There is no perfect plan.
This saying is from a group of idioms we in the military call “Murphy’s Laws of Combat.”
And we are all familiar with the infamous Murphy’s Law, which goes something like this: “Whatever can go wrong will go wrong, usually at the worst possible moment.”
These laws gave us a rather pessimistic view of planning, but we still religiously planned all military operations and exercises in the greatest detail.
This is because good old Murphy kept us real. We all believed in the need for planning, and since his laws meant failure was inevitable, we were free to learn from it.
And learn from it, we did. Accepting the fact that the plan would fail in some way, it became a challenge to find as many points of failure as possible and then take action to reduce the risk of that failure.
So, How Can a Business Planner Learn through Failure?
1. Create a “fail-safe” culture.
There is no perfect plan, but you can create a fail-safe environment.
Make failure a logical and necessary outcome of any plan. Communicate with your planners and ask them: “How will this plan fail?”
By accepting and identifying failure, your planners get about the business of plugging the holes. This safe space is made easier through the power of simulation software.
2. Set the example.
Deliberately learn from your mistakes. If you want to create a culture of learning, then practice it yourself.
Show your learning in front of others, but don’t overly focus on the planning mistakes. Focus more on what caused the mistake and most importantly — what was learned.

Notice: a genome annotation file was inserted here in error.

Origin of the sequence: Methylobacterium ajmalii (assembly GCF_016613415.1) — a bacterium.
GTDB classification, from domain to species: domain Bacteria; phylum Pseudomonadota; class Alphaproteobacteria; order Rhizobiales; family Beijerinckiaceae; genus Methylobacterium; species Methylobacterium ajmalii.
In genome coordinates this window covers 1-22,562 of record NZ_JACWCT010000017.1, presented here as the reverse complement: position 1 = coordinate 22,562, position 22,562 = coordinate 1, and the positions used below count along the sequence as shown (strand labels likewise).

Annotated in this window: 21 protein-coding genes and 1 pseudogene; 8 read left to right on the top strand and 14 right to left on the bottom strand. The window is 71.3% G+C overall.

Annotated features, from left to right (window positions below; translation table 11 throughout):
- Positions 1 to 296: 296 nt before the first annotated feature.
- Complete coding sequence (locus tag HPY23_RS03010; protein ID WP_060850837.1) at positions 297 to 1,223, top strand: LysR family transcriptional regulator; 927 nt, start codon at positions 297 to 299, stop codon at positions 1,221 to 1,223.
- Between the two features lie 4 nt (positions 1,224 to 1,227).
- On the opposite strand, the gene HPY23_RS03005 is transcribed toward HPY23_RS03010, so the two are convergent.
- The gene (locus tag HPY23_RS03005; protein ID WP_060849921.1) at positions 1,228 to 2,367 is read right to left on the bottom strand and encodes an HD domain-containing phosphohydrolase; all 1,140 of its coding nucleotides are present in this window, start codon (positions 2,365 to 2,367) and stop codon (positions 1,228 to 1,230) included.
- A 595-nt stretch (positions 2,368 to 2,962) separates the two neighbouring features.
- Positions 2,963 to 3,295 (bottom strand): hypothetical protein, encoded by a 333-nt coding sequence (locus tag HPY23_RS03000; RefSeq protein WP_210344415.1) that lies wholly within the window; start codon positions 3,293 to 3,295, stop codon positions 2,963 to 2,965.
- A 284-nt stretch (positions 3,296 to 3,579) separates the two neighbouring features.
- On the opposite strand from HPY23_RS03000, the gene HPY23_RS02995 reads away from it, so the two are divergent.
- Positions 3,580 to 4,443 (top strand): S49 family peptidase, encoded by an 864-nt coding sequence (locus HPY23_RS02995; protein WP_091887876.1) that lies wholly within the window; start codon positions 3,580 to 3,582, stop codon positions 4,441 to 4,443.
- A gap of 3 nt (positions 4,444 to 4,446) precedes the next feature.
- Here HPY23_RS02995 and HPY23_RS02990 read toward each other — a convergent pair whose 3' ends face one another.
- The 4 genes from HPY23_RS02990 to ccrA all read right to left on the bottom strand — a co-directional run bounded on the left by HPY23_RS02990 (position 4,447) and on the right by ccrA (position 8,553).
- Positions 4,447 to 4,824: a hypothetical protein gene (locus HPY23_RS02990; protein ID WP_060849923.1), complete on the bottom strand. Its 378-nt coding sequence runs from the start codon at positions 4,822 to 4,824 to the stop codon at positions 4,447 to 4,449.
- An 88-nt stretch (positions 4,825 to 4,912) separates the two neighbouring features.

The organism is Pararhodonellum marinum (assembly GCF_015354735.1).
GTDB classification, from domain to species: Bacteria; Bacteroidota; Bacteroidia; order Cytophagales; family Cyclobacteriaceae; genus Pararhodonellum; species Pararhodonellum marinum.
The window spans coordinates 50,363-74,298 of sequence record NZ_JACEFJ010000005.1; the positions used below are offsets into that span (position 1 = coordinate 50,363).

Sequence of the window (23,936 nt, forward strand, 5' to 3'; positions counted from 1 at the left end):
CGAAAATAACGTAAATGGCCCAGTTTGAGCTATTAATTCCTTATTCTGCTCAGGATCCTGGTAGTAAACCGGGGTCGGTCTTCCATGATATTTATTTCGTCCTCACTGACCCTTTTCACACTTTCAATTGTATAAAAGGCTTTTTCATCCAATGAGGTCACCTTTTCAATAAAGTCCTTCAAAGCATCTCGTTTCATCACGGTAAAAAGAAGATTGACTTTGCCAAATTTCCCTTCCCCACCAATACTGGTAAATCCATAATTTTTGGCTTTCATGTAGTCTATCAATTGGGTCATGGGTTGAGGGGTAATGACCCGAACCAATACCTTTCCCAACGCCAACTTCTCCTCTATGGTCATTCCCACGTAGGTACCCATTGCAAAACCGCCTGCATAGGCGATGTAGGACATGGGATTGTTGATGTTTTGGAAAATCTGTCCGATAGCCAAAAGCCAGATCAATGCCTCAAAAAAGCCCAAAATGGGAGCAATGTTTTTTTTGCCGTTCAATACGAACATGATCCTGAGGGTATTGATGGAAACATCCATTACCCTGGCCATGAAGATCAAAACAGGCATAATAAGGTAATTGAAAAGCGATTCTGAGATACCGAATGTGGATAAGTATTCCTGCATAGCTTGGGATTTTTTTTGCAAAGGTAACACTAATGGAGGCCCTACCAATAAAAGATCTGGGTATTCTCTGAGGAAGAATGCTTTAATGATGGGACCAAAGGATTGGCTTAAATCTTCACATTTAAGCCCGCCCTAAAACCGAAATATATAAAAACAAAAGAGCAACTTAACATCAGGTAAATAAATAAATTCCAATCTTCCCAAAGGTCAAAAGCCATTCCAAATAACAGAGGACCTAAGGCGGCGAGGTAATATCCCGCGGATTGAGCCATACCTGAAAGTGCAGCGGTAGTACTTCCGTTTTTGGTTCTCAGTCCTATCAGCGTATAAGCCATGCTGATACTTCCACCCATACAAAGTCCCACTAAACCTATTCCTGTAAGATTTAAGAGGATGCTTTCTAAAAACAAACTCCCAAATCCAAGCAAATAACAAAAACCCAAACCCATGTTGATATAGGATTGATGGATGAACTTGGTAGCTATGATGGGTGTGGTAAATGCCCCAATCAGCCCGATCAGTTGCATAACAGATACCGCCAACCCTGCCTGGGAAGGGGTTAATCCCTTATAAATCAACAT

Computer-aided simulations help you set the example by focusing (and learning from) your mistakes.
3. Develop a useful planning paradigm.
Planning paradigms have several things in common:
• They make the leader state a desired outcome.
• They have a process to create and compare alternatives.
• And they have a formula for identifying and synchronizing resources.
4. Rehearse your plan.
Murphy also taught us that we could never rehearse too much, because multiple run-throughs gave us a flavor of how our plans would perform. And one of the most effective ways to rehearse a plan is through computer simulations.
If you are driving important decisions such as capital investments, simulations can be developed to test out your plan and help you to identify key decision points.
Testing your plan with simulations may take a small investment in time and money, but you will save money in the long-run by helping you to avoid Murphy.
5. Practice the 80% solution.
This ideology is about making decisions while knowing you don’t have perfect information. And because time is your most critical resource, it’s a good practice to get into.
Here you know it’s more important to act and make mistakes within a window of time than to sit paralyzed, anchored by the fear of failure.
After all, you won’t be able to see the remaining 20% of what you need to do until you execute the plan. And this execution is made easier through simulation software.
To control risk, develop feedback mechanisms that will help you see the plan’s performance and make adjustments on the fly. Refine the plan during its execution – using the time you saved by practicing the “imperfect” plan.
There is no perfect plan. This is why you need to get comfortable with failing and learning by …
1. Continually asking: “How will this plan fail?”
2. Deliberately learning from your mistakes, over and over.
3. Developing a useful planning paradigm.
4. Creating a “rehearse, rehearse, rehearse” mindset.
5. And practicing the 80% solution and refining your plan during its execution.
Failure is inevitable, but it’s also the best way to learn and course-correct.
And computer simulations are the easiest, most cost-effective, and most seamless way to do all of the above. They are, without a doubt, your best weapon when dealing with Murphy.
© Takouba Security, LLC.
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